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How to Make Quick Chicken Soup from Scratch: A Cheater's Guide

Updated on August 30, 2011
Fresh garlic makes a great addition to your cheater's chicken soup.
Fresh garlic makes a great addition to your cheater's chicken soup. | Source
You can use white, brown, or green onions in your soup. Cook them until soft with garlic and some olive oil.
You can use white, brown, or green onions in your soup. Cook them until soft with garlic and some olive oil.
I personally like to add a little sweet red pepper into my soup, chopped into slivers. This makes a nice colorful addition to your cheater's soup.
I personally like to add a little sweet red pepper into my soup, chopped into slivers. This makes a nice colorful addition to your cheater's soup.
One or two ribs of celery softened with your onions and carrots makes a tasty start to your soup and will enhance the flavor of store-bought stock. Photos copyright Carolyn Augustine 2008-2009.
One or two ribs of celery softened with your onions and carrots makes a tasty start to your soup and will enhance the flavor of store-bought stock. Photos copyright Carolyn Augustine 2008-2009.

Chicken soup is not only good for the soul, it is very easy on the pocketbook. With a little bit of practice you can feed even a large family for very little money. You may be surprised at how easy it is to prepare. This article explains how to make chicken soup from the leftovers in your refrigerator.

Ingredients List

  • A half-eaten rotisserie chicken (2 to 4 cups total)
  • 1 whole onion, chopped
  • 1 apple, cored and chopped into small pieces
  • 2 celery ribs
  • 1 bag of shredded carrots
  • 2-3 cloves of garlic, minced fine
  • 2-3 tablespoons olive oil
  • sea salt
  • 2 cans chicken broth or vegetable broth, or dried bouillon
  • leftover vegetables from your refrigerator
  • 2 cups of either small uncooked pasta, rice, corn, or two medium potatoes
  • spices for flavoring

Start with a Rotisserie Chicken

Making chicken soup from leftovers can be something of an art form. The goal, of course, is to take the offals from your refrigerator without making the result taste awful. Fortunately, chicken soup is quite easy to prepare from scratch, especially if you *happen* to have purchased and eaten half of a rotisserie chicken the night before.

Rotisserie chicken is the meal that keeps on giving. You can buy a pre-cooked rotisserie chicken from many full-service grocers for about quarter of the cost of dinner at a fast food restaurant. Rotisserie chicken is our family's easy-prep meal since we have three children and the costs of eating out really start to add up if we do it too often.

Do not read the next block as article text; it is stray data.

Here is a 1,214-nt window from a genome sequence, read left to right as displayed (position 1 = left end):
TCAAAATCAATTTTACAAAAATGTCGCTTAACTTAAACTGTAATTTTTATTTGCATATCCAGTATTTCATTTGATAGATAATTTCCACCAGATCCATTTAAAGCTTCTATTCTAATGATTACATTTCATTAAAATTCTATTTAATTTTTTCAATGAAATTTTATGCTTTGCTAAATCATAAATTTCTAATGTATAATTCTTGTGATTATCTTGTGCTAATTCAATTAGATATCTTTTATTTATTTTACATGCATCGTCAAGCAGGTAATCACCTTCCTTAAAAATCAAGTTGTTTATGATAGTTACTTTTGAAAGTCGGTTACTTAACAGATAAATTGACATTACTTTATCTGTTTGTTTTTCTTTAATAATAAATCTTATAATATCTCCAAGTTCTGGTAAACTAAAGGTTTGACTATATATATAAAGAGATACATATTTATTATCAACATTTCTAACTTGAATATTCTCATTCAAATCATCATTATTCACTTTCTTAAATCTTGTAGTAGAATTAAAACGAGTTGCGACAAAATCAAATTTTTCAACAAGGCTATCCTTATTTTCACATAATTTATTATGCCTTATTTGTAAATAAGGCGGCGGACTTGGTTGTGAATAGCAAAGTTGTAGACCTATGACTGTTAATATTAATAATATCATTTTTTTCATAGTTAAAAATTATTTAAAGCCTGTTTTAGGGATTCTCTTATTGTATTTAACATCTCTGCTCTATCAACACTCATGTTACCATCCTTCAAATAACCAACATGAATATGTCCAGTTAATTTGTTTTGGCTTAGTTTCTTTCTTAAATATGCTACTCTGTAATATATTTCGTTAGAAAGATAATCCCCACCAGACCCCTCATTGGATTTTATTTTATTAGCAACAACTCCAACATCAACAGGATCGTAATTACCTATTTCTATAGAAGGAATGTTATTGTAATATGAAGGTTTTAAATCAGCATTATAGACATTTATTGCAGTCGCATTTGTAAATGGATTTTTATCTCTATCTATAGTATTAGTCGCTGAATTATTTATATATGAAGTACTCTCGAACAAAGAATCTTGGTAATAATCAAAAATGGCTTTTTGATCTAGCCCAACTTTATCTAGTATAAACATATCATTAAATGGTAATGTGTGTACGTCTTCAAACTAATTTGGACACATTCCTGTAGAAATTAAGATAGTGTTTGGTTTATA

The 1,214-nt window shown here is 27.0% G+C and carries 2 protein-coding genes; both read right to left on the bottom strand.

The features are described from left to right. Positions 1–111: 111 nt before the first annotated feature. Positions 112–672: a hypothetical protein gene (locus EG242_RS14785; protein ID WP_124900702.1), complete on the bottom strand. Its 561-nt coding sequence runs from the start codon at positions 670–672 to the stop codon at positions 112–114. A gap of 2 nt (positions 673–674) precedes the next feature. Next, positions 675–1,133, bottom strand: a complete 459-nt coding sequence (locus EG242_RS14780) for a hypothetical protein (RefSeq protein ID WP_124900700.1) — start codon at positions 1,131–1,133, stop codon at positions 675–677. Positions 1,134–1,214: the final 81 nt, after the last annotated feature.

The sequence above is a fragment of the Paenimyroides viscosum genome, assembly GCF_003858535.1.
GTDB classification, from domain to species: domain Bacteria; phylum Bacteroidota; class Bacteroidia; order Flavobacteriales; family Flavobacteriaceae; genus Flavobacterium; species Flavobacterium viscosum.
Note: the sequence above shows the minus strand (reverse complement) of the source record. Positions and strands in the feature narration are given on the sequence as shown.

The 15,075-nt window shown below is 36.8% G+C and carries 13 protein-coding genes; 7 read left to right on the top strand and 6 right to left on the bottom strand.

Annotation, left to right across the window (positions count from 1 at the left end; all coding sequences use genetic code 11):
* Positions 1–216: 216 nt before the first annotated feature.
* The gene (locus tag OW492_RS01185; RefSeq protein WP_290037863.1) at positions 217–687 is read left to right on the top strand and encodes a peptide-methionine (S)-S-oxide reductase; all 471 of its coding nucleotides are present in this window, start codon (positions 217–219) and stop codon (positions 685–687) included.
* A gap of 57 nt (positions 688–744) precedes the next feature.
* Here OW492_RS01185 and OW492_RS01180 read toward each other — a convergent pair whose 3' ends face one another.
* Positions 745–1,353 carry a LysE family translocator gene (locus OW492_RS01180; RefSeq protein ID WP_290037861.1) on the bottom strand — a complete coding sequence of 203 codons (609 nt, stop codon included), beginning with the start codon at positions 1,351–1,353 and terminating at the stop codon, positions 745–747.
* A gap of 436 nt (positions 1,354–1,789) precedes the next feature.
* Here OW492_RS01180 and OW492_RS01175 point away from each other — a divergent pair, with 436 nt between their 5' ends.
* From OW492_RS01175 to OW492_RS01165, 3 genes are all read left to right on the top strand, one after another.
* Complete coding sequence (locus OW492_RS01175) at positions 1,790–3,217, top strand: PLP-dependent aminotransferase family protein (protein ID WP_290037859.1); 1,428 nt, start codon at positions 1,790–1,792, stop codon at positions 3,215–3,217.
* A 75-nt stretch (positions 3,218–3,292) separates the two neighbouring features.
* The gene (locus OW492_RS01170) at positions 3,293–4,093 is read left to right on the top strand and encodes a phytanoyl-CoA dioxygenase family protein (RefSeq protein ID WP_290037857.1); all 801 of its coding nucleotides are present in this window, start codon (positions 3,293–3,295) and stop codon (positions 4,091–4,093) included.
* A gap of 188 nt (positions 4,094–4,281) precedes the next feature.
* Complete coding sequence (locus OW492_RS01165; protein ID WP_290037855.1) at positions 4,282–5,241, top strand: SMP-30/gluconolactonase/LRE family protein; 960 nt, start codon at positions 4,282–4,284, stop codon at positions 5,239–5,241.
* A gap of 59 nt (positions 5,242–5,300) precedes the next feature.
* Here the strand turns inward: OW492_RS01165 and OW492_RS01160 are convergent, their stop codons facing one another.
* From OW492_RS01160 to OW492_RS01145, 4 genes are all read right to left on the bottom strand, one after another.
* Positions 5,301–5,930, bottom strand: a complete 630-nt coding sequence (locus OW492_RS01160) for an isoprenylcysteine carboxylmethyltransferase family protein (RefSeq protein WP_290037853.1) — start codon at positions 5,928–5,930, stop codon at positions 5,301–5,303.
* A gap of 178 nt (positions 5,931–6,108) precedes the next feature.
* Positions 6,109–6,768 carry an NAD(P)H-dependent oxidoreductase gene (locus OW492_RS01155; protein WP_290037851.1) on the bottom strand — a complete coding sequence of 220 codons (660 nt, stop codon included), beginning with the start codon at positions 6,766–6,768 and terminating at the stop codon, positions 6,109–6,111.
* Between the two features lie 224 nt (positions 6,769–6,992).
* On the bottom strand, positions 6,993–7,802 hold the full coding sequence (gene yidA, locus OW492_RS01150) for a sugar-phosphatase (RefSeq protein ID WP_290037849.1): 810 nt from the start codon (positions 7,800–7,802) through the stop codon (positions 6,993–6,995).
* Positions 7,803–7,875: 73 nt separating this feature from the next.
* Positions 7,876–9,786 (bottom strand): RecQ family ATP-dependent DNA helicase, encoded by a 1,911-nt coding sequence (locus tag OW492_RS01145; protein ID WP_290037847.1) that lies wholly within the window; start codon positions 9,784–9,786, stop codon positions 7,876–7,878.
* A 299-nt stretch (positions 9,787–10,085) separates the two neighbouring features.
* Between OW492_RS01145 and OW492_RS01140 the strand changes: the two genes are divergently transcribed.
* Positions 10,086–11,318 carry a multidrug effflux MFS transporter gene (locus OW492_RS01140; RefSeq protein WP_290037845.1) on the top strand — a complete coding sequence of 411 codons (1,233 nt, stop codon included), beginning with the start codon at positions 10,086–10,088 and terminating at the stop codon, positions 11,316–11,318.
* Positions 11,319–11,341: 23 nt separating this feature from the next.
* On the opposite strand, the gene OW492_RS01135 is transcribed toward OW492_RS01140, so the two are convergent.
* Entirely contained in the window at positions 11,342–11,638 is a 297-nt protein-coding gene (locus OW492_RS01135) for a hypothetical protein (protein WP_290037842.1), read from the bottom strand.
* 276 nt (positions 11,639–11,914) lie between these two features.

If I buy a rotisserie chicken and get two meals out of it, I am reducing the cost of dinner to next to nothing, especially considering the fact that my family will eat a small amount of soup the first night and my husband will end up taking the rest of the chicken soup in his lunch for the next several days. And then there's the "she's so fabulous" factor, too. People who perpetually eat TV dinners are usually very impressed by my soups and this makes my husband the object of much envy and admiration at work.

Taking Stock of Your Situation

The absolute key to making a mouth-wateringly tasty chicken soup is to make your own stock. But let's be honest, would you be reading an article called "a cheater's guide" if you really want to do that? I'm guessing you don't. I recommend you invest in two cans of good-quality chicken or vegetable stock. You can even use a good quality dried bouillion. I try to buy the salt-free varieties of stock then add in my own salt to taste.

Chop up the Chicken

So here's what you need to do instead. Start with that rotisserie chicken and (be prepared to get your fingernails a bit dirty), you need to pull all of the meat off of the bone. You will probably be shocked how much meat you can glean from a "half-eaten" chicken. My family usually eats the drumsticks and about half to two-thirds of the breast, leaving meat from several areas of the chicken uneaten. Make sure you turn over your chicken and get the meat from the underside, and don't forget the thighs. If you are thorough, depending on the size of your chicken, you may be able to get 2-4 cups of meat. You will also get some skin.

Next take an onion and two ribs of celery, and if you like garlic, then two to three cloves of garlic, and an apple, just for fun.

Use a generous 2 tablespoons of olive oil, or if you must, vegetable oil, and heat it to a simmer BELOW the medium setting on your stove. Put in these veggies, and simmer softly until the onions start to look golden brown. Now your kitchen will begin to smell like home cookin'!

Once the onions are browned you are ready to add your vegetables and canned broth. I usually use two cans of broth and then add equal amounts of water. If that doesn't seem like enough I sometimes add more water, then use a small dash of Worcestershire sauce or even soy sauce.